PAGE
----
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West Bank city sees a future in recycling

Nablus is at the heart of a Palestinian movement to promote biodiversity and self-sufficiency.

NABLUS, West Bank — When Nablus city councilman Hafez Shaheen took office in 2005, he struggled to maintain basic urban functions like electricity and water as he filled in for the mayor, who was under arrest in Israel.

Five years later, with the mayor back in office and Nablus enjoying the relative prosperity unfolding across the West Bank, Shaheen aims to make his city a pioneer in recycling plastics, metals and cardboard.

"Nablus is paying $4 million a year for transporting and dumping garbage," said Shaheen. It's about 8 percent of the annual budget for the ancient city of 126,000.

Shaheen got his Ph.D in water management in Germany. While in Germany, Shaheen saw people separating their garbage into glass, plastic and cardboard. "I want to implement the programs I saw in Europe," he said.

Three years ago, Nablus began a recycling pilot east of the city. There, on a Tuesday in May, a bulldozer shoved dripping trash into a rotating cylinder called a screener, which separates out organic waste. Piles of boxes, broken plastic chairs and a smaller heap of metal waited to be picked up for sale to Palestinian and Israeli companies.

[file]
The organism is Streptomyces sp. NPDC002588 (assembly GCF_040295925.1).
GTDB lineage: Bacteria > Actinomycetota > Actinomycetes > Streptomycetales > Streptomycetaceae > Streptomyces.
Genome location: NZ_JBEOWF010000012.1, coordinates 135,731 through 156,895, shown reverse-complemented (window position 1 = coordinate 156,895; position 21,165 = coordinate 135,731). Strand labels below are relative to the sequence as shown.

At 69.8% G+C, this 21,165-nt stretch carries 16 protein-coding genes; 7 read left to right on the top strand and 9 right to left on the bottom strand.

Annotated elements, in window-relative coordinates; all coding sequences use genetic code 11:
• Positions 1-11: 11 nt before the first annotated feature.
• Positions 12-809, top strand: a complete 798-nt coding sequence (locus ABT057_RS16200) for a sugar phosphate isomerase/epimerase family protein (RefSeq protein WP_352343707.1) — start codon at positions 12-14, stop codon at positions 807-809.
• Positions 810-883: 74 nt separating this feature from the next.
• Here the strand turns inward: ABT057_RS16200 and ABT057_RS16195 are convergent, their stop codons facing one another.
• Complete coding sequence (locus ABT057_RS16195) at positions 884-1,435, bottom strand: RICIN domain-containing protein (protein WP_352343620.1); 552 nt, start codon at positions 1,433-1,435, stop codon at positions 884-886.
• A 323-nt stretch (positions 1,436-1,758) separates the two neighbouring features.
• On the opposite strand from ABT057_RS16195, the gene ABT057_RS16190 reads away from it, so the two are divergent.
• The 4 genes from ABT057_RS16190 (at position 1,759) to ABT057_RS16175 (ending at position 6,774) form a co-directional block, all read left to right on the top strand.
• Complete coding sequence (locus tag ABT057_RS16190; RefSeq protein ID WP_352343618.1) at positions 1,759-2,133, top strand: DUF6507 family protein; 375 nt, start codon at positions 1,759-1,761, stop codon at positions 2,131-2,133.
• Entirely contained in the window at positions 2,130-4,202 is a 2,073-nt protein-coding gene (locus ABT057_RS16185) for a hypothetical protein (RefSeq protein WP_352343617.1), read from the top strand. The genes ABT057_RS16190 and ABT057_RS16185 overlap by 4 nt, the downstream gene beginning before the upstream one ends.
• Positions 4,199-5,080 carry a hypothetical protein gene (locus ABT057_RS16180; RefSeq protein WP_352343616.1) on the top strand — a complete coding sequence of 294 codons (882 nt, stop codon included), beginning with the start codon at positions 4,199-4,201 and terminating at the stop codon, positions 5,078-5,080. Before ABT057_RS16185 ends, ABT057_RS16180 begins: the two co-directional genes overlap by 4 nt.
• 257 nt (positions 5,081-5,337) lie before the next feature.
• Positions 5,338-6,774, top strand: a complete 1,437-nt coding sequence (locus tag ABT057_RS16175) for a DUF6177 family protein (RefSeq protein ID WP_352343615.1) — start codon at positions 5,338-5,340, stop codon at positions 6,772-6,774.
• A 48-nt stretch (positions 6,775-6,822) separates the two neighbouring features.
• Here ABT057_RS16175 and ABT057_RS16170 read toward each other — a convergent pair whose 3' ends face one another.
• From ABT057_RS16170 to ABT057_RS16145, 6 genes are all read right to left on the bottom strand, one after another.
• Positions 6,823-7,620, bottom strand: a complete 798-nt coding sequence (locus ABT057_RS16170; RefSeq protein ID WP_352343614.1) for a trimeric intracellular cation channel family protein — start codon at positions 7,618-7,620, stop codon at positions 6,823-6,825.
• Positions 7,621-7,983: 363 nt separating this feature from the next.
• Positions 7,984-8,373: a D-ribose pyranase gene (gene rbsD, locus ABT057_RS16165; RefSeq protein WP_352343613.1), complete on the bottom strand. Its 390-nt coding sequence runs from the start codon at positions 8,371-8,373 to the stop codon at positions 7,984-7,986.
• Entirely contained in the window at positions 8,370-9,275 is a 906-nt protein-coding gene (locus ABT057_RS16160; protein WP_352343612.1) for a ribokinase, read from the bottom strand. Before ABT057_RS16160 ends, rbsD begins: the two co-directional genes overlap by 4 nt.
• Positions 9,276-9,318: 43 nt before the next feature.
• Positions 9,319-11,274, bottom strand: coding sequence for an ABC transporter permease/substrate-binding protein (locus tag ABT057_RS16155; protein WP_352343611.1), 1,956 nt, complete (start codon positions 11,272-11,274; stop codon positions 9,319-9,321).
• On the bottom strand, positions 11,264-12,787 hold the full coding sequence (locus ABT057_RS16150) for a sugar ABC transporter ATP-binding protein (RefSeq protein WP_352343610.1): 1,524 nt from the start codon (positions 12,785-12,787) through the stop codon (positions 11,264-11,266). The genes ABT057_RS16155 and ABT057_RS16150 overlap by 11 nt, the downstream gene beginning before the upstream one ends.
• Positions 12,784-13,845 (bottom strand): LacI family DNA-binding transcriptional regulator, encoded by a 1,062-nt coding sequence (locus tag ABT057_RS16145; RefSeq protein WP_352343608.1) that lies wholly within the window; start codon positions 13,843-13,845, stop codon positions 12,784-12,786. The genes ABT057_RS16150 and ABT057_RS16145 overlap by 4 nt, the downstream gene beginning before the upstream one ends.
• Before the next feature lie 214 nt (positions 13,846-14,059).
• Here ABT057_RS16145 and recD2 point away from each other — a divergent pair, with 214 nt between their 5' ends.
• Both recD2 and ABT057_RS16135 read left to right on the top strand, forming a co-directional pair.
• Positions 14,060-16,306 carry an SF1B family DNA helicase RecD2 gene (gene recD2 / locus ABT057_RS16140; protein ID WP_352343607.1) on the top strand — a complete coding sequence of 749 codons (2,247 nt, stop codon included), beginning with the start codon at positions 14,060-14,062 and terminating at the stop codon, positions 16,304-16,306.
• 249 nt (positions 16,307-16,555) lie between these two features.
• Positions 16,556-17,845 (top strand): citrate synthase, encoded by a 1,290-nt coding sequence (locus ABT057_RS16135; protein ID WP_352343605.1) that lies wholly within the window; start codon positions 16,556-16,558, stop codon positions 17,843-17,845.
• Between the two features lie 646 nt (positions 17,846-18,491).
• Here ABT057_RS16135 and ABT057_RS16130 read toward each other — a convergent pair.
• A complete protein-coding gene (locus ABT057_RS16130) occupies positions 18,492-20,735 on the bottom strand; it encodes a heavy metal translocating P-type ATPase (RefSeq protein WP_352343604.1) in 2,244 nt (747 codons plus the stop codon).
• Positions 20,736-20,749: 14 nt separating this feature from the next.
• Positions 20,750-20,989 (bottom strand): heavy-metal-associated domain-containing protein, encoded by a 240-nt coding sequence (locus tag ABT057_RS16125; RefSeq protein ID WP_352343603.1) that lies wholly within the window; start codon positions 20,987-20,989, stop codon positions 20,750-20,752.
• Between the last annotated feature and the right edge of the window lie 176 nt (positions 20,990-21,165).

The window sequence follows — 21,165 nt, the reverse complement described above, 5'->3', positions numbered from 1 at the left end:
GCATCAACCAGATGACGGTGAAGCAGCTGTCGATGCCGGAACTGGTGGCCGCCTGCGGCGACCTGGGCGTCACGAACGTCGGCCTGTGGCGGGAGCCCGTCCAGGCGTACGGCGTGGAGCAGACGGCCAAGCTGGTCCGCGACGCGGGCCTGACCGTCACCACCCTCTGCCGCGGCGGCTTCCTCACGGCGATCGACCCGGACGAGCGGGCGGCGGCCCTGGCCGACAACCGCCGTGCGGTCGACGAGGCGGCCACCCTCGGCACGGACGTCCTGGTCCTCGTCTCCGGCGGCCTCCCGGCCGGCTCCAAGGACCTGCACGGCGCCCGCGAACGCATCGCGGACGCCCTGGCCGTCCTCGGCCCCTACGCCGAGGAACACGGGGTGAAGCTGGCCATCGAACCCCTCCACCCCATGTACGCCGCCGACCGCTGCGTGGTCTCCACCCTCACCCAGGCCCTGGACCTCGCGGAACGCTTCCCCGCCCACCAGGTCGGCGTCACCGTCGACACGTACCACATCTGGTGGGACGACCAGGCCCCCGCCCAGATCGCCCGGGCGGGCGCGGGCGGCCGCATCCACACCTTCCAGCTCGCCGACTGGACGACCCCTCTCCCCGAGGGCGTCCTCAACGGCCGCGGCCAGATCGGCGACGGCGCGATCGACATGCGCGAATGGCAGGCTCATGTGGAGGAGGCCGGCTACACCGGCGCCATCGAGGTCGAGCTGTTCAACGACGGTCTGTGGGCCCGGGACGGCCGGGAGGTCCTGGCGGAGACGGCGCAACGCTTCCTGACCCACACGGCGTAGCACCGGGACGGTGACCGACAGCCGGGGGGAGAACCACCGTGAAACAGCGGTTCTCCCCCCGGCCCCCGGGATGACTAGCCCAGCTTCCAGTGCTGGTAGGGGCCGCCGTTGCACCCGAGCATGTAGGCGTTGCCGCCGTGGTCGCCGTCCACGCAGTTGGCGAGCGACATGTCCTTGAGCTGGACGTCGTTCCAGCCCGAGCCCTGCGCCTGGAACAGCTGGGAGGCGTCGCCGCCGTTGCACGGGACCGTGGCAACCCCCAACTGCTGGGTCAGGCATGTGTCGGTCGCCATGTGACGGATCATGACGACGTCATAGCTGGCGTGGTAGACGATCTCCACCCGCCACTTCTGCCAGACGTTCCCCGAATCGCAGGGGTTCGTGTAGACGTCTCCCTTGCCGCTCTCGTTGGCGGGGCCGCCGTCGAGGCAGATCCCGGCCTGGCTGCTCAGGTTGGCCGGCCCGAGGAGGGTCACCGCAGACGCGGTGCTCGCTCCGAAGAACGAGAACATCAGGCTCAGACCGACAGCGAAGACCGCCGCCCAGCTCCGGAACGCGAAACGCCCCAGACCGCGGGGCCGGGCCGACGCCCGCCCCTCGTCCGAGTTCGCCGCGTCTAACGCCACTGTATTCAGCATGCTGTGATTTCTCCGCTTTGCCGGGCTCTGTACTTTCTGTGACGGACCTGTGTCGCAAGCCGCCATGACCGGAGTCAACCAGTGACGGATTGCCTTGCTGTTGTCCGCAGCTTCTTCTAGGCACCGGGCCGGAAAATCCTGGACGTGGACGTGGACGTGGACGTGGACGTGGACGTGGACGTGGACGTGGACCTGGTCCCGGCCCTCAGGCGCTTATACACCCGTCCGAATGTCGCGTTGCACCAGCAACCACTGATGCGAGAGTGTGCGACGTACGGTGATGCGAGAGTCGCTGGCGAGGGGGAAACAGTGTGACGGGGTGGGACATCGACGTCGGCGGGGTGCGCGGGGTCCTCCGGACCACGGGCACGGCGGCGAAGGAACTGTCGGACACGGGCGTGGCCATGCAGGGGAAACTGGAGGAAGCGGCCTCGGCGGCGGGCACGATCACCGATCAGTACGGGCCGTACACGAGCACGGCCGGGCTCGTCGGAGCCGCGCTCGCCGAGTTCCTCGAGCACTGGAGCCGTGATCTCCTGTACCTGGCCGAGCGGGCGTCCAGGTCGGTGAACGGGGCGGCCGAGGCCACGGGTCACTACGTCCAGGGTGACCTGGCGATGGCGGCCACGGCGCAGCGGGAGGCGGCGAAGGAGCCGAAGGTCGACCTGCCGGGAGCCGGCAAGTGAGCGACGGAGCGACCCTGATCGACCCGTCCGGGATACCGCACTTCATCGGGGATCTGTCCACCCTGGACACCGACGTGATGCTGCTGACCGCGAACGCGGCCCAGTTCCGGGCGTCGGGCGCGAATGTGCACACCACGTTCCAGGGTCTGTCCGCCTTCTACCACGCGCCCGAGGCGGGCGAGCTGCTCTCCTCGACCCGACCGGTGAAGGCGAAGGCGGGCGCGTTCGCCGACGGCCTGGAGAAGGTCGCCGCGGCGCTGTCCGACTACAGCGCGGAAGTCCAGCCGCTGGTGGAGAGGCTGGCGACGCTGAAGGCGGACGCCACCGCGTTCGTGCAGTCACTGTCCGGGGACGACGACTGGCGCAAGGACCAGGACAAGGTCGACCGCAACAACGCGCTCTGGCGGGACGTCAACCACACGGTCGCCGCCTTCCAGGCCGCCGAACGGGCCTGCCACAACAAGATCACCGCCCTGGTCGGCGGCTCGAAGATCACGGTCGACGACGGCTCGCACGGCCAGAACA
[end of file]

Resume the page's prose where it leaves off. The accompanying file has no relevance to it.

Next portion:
The project processes around 160 tons of garbage a day. A third is recycled; the rest goes to a landfill near Jenin, to the north, or gets dumped illegally on site, Shaheen said. Locals have been complaining about the smell, he said.

Nablus's bid to recycle reflects a growing green awareness among Palestinians. For 10 years, Nadir Al-Khatib has directed the Bethlehem office of the international Friends of the Earth Middle East. He said environmental awareness began rising during the Oslo negotiations of the mid-1990s, when the Israelis and Palestinians negotiated on water and other ecological issues.

"Suffering from water pollution and the water shortages makes the environment one of the main issues [for Palestinians]," he said. "Maybe people do not define it as the environment, but from the way they talk it is a pure environmental issue."

The problem with this approach, however, is damage people do not see. Conservation biologist Sami Backleh, 30, noticed this first hand while scouting vultures in the desert around the southern city of Hebron.

"Two shepherd kids came and asked me what I was doing," said Backleh, from East Jerusalem. "When I told them the vultures could be biodiversity markers, the shepherds said 'instead of watching birds, why don't you get us shelter and food?'"

Backleh worries that without action to preserve water quality, biodiversity and disappearing agriculture, "we will buy our food, our water, our experience and our expertise. We will be a dependent nation."